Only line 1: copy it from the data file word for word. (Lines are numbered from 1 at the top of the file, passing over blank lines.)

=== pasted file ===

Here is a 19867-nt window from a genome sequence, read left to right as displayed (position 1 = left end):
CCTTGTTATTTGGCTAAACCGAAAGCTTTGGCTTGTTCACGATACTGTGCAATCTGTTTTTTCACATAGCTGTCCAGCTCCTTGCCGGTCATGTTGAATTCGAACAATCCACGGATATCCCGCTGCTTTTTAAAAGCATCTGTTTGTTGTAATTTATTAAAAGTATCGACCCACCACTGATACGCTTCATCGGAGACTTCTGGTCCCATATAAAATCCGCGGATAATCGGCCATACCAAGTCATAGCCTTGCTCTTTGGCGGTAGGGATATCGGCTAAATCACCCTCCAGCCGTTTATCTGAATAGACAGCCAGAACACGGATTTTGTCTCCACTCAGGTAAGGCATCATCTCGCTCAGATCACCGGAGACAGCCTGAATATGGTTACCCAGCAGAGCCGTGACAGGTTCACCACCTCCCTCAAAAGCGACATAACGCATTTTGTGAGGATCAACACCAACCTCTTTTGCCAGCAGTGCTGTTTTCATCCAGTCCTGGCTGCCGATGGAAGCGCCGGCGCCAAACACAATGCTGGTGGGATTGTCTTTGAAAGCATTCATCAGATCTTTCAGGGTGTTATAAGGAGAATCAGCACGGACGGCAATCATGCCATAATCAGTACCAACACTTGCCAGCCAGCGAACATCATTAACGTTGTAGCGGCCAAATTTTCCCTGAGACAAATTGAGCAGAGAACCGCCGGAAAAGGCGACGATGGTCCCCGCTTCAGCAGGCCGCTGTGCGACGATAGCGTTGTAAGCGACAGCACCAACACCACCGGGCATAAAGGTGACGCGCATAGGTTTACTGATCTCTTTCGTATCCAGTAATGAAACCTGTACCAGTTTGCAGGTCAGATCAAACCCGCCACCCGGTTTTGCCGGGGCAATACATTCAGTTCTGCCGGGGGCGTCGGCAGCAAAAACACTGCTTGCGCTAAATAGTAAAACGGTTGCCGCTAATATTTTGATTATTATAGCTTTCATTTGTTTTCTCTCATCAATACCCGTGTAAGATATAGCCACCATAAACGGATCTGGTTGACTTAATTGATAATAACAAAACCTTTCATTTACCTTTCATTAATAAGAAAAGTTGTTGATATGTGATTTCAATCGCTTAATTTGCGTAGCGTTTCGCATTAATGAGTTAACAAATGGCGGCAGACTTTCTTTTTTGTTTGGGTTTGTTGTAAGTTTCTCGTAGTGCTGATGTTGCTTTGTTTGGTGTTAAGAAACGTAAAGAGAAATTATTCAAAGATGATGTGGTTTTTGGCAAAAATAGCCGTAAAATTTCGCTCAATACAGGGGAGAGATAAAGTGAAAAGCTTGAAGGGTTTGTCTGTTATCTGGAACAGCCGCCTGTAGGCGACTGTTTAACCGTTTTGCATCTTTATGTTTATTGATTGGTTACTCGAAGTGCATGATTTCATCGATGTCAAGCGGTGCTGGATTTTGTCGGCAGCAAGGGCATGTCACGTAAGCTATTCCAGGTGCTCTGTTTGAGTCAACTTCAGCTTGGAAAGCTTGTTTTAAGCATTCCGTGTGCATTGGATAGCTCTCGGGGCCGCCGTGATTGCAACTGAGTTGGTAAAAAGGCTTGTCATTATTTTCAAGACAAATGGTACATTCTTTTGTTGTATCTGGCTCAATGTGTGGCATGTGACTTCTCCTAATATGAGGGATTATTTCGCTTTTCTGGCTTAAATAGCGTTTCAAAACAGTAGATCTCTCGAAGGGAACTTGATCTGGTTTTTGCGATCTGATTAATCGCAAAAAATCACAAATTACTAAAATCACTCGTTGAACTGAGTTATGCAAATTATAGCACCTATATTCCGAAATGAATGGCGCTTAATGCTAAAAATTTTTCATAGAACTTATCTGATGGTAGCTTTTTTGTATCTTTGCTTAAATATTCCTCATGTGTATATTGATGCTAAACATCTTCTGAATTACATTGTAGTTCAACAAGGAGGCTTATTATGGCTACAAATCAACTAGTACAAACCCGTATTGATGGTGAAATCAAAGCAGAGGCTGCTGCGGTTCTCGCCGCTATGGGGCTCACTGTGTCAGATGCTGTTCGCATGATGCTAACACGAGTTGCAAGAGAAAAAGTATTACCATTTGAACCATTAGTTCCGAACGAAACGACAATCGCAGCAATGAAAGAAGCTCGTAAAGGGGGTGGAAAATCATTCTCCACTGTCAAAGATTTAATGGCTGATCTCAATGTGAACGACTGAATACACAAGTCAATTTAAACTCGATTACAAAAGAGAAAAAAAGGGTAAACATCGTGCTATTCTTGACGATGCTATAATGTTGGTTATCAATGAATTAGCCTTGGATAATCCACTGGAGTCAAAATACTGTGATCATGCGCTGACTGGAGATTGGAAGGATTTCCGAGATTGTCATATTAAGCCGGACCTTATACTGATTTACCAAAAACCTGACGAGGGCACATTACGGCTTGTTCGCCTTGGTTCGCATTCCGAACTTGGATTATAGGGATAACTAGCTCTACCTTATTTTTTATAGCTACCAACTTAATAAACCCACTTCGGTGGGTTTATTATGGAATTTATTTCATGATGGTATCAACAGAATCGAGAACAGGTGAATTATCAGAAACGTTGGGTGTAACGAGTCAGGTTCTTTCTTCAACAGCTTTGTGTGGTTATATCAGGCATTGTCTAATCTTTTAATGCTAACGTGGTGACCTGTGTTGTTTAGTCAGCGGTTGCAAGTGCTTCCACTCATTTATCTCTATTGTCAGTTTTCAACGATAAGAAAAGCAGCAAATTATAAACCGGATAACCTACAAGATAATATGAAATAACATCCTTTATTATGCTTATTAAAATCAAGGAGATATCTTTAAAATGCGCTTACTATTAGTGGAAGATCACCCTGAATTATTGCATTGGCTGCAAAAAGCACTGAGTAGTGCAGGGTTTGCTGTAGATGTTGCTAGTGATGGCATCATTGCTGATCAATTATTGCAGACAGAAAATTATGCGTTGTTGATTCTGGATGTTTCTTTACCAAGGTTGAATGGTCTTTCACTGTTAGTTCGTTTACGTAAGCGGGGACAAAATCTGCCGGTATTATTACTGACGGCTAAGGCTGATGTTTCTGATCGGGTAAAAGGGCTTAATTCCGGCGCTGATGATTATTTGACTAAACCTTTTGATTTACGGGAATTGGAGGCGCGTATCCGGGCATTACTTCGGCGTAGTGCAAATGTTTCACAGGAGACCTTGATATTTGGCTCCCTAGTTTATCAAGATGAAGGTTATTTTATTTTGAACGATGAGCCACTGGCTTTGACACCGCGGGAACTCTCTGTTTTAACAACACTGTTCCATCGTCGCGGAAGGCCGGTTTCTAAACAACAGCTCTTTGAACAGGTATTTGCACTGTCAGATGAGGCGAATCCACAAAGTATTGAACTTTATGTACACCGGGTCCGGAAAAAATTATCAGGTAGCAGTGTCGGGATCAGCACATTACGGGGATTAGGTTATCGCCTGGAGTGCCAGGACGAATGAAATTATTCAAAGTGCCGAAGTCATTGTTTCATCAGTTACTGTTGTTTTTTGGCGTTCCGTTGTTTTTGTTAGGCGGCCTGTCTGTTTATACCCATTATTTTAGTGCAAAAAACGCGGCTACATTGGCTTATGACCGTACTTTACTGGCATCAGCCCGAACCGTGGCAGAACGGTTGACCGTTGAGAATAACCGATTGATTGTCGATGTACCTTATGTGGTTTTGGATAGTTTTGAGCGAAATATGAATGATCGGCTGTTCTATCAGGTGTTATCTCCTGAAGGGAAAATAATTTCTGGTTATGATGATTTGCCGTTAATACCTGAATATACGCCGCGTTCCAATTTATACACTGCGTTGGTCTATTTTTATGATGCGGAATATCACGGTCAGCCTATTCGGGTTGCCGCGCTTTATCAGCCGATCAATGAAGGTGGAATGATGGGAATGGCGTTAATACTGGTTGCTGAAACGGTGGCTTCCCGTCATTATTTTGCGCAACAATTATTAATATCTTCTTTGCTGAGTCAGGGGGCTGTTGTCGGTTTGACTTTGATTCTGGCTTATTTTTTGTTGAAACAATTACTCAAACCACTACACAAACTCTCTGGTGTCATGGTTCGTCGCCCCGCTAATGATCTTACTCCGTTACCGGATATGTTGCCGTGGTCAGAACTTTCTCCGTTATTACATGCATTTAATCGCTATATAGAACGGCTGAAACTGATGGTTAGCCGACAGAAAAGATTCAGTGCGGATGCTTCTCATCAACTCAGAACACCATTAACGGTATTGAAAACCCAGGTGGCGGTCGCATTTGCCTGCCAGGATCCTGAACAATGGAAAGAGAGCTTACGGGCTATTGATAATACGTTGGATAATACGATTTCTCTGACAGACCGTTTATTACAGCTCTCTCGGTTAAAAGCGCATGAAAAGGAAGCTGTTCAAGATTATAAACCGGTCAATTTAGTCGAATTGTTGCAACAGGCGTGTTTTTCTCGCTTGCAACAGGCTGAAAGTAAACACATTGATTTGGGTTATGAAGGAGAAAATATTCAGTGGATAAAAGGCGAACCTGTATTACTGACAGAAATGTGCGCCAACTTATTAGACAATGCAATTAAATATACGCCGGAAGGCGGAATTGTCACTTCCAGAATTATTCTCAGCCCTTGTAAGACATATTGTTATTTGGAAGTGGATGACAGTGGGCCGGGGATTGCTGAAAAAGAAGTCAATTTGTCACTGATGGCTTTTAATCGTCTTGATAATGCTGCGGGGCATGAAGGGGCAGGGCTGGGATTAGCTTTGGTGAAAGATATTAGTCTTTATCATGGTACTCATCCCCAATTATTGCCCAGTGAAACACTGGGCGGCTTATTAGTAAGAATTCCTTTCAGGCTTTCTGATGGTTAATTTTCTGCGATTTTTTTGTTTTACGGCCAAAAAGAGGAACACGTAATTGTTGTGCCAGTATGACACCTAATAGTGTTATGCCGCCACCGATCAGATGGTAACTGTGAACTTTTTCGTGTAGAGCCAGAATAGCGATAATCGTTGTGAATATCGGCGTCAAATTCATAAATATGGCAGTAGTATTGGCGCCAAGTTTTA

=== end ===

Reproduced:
Here is a 19867-nt window from a genome sequence, read left to right as displayed (position 1 = left end):